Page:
Skip to main content

How the principles of philosophy can be applied to our everyday conversations

Michael Watkins

The Department of Philosophy at Auburn University offers its students the gift of thinking clearly. It also cultivates skills in writing and logical criticism, and it increases the power and discipline of the imagination. With so many of us at odds over issues on numerous fronts, we asked Michael Watkins, a professor of philosophy, how to apply the teachings of philosophy to our everyday conversations, happening both in-person and on-line. 

Q: What are some of the philosophical principals of engaging in debates with others in-person? 

A: People generally think about debates and arguments as disagreements. The winners of such debates, if there are winners, are those who convince the most people by whatever rhetorical means they might find. For a philosopher, you provide an argument when you give reasons or provide evidence for whatever you claim to be the case. Philosophers think of arguments not primarily as attempts to convince others, but as a means to advance knowledge. We expect to learn from arguments, both from arguments that we develop and from those presented by others. If someone presents an argument for some claim about which I disagree, then I am rationally required to accept the argument (and so the claim) or find some flaw in the argument. I might, of course, believe that the claim is false even though I can find no flaw in the argument. But, at least until I can find a response, the discussion—the rational discussion—is over. So if you want to have a rational discussion, then you have to treat arguments as arguments. You cannot simply make claims without supporting those claims with reasons, and you cannot simply deny what someone else is claiming without responding to their reasons.

Q: Are there any that could be applied to having discussions or debates on-line with others?

A: As philosophers think about debates and arguments, we hardly ever see them in the political arena or in on-line discussions, and even when arguments appear, they are rarely sincere. You provide an argument when you present evidence for a claim. If you sincerely present an argument, then you sincerely accept those reasons, and you sincerely believe that those reasons support your claim.

One way to tell that a discussion is not a rational debate is when the response merely denies (without reason) either the evidence provided or the claim being defended. If my evidence that something happened is that I read about it in a newspaper, then it might be perfectly reasonable for you to deny my claim. Perhaps you read the article and have reason to believe that I misread it. Perhaps you have reason to believe the newspaper was mistaken. Newspapers are sometimes wrong. But shouting out “fake news” is just a way to ignore any evidence you don’t like. Accepting only those claims that you like is not rational; it is not sincere.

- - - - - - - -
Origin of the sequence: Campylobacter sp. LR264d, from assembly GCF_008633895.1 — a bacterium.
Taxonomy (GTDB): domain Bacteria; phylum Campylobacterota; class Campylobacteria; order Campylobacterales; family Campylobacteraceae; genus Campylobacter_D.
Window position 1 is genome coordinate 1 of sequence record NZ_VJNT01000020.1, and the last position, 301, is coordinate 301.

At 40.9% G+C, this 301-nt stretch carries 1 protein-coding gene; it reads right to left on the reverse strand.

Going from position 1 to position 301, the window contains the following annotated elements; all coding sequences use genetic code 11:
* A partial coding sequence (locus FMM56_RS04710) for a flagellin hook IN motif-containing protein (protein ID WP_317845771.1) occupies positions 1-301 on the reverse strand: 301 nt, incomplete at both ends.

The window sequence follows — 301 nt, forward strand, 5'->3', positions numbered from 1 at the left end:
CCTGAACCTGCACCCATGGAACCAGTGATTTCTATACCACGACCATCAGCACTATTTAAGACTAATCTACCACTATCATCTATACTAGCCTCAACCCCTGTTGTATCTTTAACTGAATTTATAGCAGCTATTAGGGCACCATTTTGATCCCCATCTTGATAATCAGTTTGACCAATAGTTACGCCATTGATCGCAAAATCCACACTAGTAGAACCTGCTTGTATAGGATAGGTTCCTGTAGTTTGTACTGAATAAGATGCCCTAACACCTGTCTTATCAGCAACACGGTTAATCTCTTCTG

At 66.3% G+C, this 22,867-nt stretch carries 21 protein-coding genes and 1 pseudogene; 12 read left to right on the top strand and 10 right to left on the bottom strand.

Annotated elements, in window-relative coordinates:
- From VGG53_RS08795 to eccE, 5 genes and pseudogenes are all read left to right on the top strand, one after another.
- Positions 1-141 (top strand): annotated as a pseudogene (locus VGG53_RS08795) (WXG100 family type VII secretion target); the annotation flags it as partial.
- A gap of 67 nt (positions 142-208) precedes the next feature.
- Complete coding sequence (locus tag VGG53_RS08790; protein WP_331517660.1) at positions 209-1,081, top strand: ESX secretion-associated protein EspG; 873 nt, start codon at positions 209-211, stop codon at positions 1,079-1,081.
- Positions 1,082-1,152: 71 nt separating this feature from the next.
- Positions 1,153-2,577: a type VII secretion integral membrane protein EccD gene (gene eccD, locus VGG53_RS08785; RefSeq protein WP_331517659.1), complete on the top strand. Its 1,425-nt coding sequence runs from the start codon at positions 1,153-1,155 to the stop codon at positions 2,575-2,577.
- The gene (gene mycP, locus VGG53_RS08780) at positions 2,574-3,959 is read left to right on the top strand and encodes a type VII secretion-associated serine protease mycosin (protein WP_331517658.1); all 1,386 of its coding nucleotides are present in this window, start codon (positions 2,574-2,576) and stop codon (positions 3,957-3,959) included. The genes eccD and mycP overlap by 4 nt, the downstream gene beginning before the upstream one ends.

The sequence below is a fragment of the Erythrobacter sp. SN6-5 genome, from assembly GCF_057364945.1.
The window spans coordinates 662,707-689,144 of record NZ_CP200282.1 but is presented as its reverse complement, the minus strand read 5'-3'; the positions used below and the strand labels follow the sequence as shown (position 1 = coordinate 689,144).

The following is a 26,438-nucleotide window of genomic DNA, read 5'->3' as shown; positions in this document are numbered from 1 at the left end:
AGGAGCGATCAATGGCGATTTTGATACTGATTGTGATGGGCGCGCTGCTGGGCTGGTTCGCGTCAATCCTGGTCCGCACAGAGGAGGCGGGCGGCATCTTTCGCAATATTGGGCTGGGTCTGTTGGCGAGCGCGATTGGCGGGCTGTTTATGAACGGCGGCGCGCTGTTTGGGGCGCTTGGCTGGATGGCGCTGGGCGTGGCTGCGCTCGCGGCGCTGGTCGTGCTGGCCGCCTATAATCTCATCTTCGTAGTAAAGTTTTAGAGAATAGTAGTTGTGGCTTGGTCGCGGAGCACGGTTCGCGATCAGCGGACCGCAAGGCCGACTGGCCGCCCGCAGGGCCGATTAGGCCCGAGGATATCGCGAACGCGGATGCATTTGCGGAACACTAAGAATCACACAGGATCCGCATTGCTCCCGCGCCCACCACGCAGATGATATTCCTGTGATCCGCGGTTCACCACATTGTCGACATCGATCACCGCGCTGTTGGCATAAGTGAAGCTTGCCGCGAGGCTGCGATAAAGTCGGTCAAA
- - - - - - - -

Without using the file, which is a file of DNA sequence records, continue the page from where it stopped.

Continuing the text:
Q: Philosophy teaches us to engage in reasoned discourse, a form of discourse that requires that we change our mind when someone has a better argument than you do. Given our current climate of disinformation and harmful dialogues and exchanges happening on-line, how do the principles of philosophy affect the tenets of democracy?

A: Democracy is hard. It demands that we accept results with which we don’t agree. A philosophical education provides at least three elements essential for a healthy democracy. First, it teaches the rules for rational discourse. It teaches what it is for an argument to be a good argument, what it is to rationally provide reasons in support of some claim. Second, philosophy teaches a respect for language and meaning. For almost any debate you see online, there is simply no fact of the matter about what is being disputed. Words you continually see, like ‘liberal’, ‘conservative’, ‘socialist’, ‘communist’, ‘pro-life’, ‘pro-choice’, are thrown around without anyone getting clarification about what they mean. I’m not saying people using these words do not know what the words mean, although that is also often the case, but that people using these words often don’t know what they mean by those words when they use them. And so, as best as I can tell, most of those “shouting” the loudest on social media don’t know what they are arguing for or against; they literally do not know what they are talking about. Finally, and perhaps most importantly, philosophy teaches a kind of humility. Every philosopher, and every philosophy student, has been forced by reason to change their mind. That kind of humility – and I’ll be the first to admit that philosophers tend not to be, in many other respects, very humble – has played a central role in philosophy since its beginning. I think, too, that kind of humility, an openness to the possibility that you are mistaken, is an essential component of rational and civil discourse.

Tags: Research Community and Outreach Philosophy

Media Contact

Charlotte Tuggle, Director
News and Media Services
CLA Office of Communications and Marketing

Related Articles